City approves electric vehicle charging stations


Encinitas residents and employees will soon have a public spot to charge their electric vehicles.

The city council on Aug. 9 unanimously approved a three-year contract with Corridor Power for 10 parking spaces for electric vehicles in an existing City Hall lower overflow parking lot at 505 S. Vulcan Avenue. Council member Tasha Boerner Horvath and Mayor Catherine Blakespear were also appointed to a subcommittee to overlook the project.

The arrangement also calls for a drivers’ lounge building, where people can wait or grab ready-made snacks while their cars are charging. Currently, the lot has 25 parking spaces available, but the drivers’ lounge would remove seven of those. Of the remaining spaces, 10 would be used for electric vehicles and eight would be used for public, non-charging spaces.

Boerner Horvath said the drivers’ lounge should be branded with information about Encinitas, and the products sold should come from local businesses.

City staff analyzed that the parking lot is currently most in demand between 10 a.m. and 2 p.m. Monday through Friday. Staff anticipates peak demand for fast-charging from 6:30 a.m. to 9 a.m. and from 6 p.m. to 7:30 p.m. Monday through Fridays. The parking lot would be open 24 hours a day and staffed at all times.

Angus Clark, president of Corridor Power, said the lot would remain free for residents and parking will be available when the spots are not in use.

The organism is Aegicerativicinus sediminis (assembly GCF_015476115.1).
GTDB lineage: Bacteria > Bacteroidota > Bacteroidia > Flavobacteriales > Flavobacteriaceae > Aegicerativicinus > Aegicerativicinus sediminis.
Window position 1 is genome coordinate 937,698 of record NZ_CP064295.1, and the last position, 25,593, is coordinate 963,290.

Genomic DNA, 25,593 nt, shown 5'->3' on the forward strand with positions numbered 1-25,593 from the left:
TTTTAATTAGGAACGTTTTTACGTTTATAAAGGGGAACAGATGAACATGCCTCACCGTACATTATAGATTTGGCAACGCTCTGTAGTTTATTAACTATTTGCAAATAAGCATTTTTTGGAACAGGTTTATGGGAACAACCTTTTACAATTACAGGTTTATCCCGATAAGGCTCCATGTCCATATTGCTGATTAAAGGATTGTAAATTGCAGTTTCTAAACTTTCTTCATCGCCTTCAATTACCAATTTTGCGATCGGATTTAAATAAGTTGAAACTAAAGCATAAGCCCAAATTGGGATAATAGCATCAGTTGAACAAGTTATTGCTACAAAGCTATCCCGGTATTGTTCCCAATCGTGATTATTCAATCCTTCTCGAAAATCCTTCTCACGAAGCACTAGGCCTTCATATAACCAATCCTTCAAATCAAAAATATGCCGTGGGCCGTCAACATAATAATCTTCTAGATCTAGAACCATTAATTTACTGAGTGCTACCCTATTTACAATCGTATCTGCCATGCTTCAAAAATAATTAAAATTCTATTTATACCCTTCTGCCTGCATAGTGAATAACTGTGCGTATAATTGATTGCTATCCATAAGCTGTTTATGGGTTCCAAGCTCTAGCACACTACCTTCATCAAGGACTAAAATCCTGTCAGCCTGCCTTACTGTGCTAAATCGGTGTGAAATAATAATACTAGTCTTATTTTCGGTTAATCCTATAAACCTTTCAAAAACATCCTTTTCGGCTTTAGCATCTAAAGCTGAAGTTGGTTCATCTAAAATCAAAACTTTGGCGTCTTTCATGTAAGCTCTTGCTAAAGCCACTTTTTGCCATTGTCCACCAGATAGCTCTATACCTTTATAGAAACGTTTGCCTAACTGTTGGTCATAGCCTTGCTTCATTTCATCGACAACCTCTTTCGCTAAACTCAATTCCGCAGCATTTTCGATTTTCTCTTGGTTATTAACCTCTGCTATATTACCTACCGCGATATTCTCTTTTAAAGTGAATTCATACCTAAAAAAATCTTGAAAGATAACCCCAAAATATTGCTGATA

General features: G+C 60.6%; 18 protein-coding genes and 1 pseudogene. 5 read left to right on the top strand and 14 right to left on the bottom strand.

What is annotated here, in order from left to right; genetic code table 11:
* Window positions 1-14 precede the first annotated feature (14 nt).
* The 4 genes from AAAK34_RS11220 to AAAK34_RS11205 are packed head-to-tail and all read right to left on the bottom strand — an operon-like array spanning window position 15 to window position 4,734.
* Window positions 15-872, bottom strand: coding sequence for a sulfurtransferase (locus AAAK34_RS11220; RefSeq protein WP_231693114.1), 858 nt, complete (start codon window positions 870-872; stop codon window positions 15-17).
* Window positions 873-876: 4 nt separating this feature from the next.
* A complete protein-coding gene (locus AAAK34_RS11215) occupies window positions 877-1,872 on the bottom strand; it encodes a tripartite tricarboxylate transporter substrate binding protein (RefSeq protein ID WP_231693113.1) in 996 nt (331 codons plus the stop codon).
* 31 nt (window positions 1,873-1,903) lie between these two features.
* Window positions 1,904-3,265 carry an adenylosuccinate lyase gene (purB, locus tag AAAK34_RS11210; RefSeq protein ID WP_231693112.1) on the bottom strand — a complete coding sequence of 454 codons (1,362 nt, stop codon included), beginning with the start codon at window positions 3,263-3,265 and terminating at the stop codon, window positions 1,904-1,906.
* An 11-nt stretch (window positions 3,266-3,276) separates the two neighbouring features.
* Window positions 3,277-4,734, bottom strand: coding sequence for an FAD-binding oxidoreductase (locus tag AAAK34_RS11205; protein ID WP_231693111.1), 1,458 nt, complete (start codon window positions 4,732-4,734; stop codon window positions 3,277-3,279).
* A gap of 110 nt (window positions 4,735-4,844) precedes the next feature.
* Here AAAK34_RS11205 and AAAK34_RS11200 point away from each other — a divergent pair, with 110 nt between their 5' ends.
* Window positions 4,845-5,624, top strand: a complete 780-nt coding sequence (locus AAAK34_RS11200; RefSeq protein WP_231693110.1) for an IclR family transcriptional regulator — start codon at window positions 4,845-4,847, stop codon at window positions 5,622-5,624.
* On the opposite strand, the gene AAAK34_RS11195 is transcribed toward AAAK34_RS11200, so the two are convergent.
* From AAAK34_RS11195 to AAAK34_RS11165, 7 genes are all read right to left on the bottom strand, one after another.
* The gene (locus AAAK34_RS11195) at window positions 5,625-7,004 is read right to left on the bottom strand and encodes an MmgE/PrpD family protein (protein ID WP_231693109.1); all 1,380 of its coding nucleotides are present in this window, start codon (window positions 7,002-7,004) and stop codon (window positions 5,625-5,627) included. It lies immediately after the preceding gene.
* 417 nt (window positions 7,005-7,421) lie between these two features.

Blakespear said the subcommittee should ensure these rules are enforced, and the spots should also be available for public use during select city events. She also recommended escalated remedies for a breach of contract should anything go awry.

However, Blakespear said, she’s generally onboard with the project.

“I think it’s an important part of us doing our part to help the environment,” she said.

There will also be 30 plug points for electric bicycles in the lot.

In an agreement with Corridor Power, which was first approved by the planning commission in June after being evaluated, the city will collect about $57,432 in total license fees for the use of the city’s property over the course of three years.

The charging stations will cost about $3 to use for 20 minutes, which is the average charging time, according to Corridor Power.

Encinitas residents and employees will be issued free cards to use when they need to charge their cars.

Staff did not give dates on when the charging stations and drivers’ lounge building will be available or when construction will begin.